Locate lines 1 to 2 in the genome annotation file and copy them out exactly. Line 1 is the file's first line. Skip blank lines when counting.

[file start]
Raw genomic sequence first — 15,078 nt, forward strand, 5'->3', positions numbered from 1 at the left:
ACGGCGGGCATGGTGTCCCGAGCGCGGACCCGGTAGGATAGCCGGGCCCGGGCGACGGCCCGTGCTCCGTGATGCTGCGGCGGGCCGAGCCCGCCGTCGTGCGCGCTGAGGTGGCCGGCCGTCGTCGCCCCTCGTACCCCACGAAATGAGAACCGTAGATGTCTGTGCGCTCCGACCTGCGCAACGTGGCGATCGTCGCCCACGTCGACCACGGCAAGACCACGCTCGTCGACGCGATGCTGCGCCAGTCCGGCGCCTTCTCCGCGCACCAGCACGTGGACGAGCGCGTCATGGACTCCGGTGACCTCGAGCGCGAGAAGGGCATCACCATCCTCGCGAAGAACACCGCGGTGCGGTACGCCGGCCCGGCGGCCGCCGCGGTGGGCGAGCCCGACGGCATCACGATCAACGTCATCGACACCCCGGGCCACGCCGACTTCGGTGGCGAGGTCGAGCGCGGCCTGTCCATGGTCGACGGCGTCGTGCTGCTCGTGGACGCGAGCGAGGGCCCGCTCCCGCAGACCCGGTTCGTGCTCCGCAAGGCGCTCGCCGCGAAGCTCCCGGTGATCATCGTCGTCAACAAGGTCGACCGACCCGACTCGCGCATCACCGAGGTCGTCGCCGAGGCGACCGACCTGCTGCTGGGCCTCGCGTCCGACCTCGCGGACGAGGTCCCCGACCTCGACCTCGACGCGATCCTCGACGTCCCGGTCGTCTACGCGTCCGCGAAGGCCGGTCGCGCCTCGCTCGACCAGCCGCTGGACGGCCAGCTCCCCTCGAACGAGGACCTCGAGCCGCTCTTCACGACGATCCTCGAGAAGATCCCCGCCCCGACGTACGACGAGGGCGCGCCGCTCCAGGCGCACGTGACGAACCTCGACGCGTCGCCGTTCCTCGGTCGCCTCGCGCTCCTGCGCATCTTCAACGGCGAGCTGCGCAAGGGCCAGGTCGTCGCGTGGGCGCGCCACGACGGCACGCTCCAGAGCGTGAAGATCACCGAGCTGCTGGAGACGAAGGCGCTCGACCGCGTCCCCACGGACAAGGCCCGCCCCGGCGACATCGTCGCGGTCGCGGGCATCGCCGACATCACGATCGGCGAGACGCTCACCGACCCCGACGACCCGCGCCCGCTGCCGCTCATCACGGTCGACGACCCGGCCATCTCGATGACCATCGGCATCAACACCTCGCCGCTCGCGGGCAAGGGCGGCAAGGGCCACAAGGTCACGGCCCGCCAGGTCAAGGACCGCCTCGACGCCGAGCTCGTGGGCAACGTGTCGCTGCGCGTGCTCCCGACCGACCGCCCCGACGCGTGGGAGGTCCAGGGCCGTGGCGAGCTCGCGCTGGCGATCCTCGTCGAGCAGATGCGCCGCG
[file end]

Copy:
Raw genomic sequence first — 15,078 nt, forward strand, 5'->3', positions numbered from 1 at the left:
ACGGCGGGCATGGTGTCCCGAGCGCGGACCCGGTAGGATAGCCGGGCCCGGGCGACGGCCCGTGCTCCGTGATGCTGCGGCGGGCCGAGCCCGCCGTCGTGCGCGCTGAGGTGGCCGGCCGTCGTCGCCCCTCGTACCCCACGAAATGAGAACCGTAGATGTCTGTGCGCTCCGACCTGCGCAACGTGGCGATCGTCGCCCACGTCGACCACGGCAAGACCACGCTCGTCGACGCGATGCTGCGCCAGTCCGGCGCCTTCTCCGCGCACCAGCACGTGGACGAGCGCGTCATGGACTCCGGTGACCTCGAGCGCGAGAAGGGCATCACCATCCTCGCGAAGAACACCGCGGTGCGGTACGCCGGCCCGGCGGCCGCCGCGGTGGGCGAGCCCGACGGCATCACGATCAACGTCATCGACACCCCGGGCCACGCCGACTTCGGTGGCGAGGTCGAGCGCGGCCTGTCCATGGTCGACGGCGTCGTGCTGCTCGTGGACGCGAGCGAGGGCCCGCTCCCGCAGACCCGGTTCGTGCTCCGCAAGGCGCTCGCCGCGAAGCTCCCGGTGATCATCGTCGTCAACAAGGTCGACCGACCCGACTCGCGCATCACCGAGGTCGTCGCCGAGGCGACCGACCTGCTGCTGGGCCTCGCGTCCGACCTCGCGGACGAGGTCCCCGACCTCGACCTCGACGCGATCCTCGACGTCCCGGTCGTCTACGCGTCCGCGAAGGCCGGTCGCGCCTCGCTCGACCAGCCGCTGGACGGCCAGCTCCCCTCGAACGAGGACCTCGAGCCGCTCTTCACGACGATCCTCGAGAAGATCCCCGCCCCGACGTACGACGAGGGCGCGCCGCTCCAGGCGCACGTGACGAACCTCGACGCGTCGCCGTTCCTCGGTCGCCTCGCGCTCCTGCGCATCTTCAACGGCGAGCTGCGCAAGGGCCAGGTCGTCGCGTGGGCGCGCCACGACGGCACGCTCCAGAGCGTGAAGATCACCGAGCTGCTGGAGACGAAGGCGCTCGACCGCGTCCCCACGGACAAGGCCCGCCCCGGCGACATCGTCGCGGTCGCGGGCATCGCCGACATCACGATCGGCGAGACGCTCACCGACCCCGACGACCCGCGCCCGCTGCCGCTCATCACGGTCGACGACCCGGCCATCTCGATGACCATCGGCATCAACACCTCGCCGCTCGCGGGCAAGGGCGGCAAGGGCCACAAGGTCACGGCCCGCCAGGTCAAGGACCGCCTCGACGCCGAGCTCGTGGGCAACGTGTCGCTGCGCGTGCTCCCGACCGACCGCCCCGACGCGTGGGAGGTCCAGGGCCGTGGCGAGCTCGCGCTGGCGATCCTCGTCGAGCAGATGCGCCGCG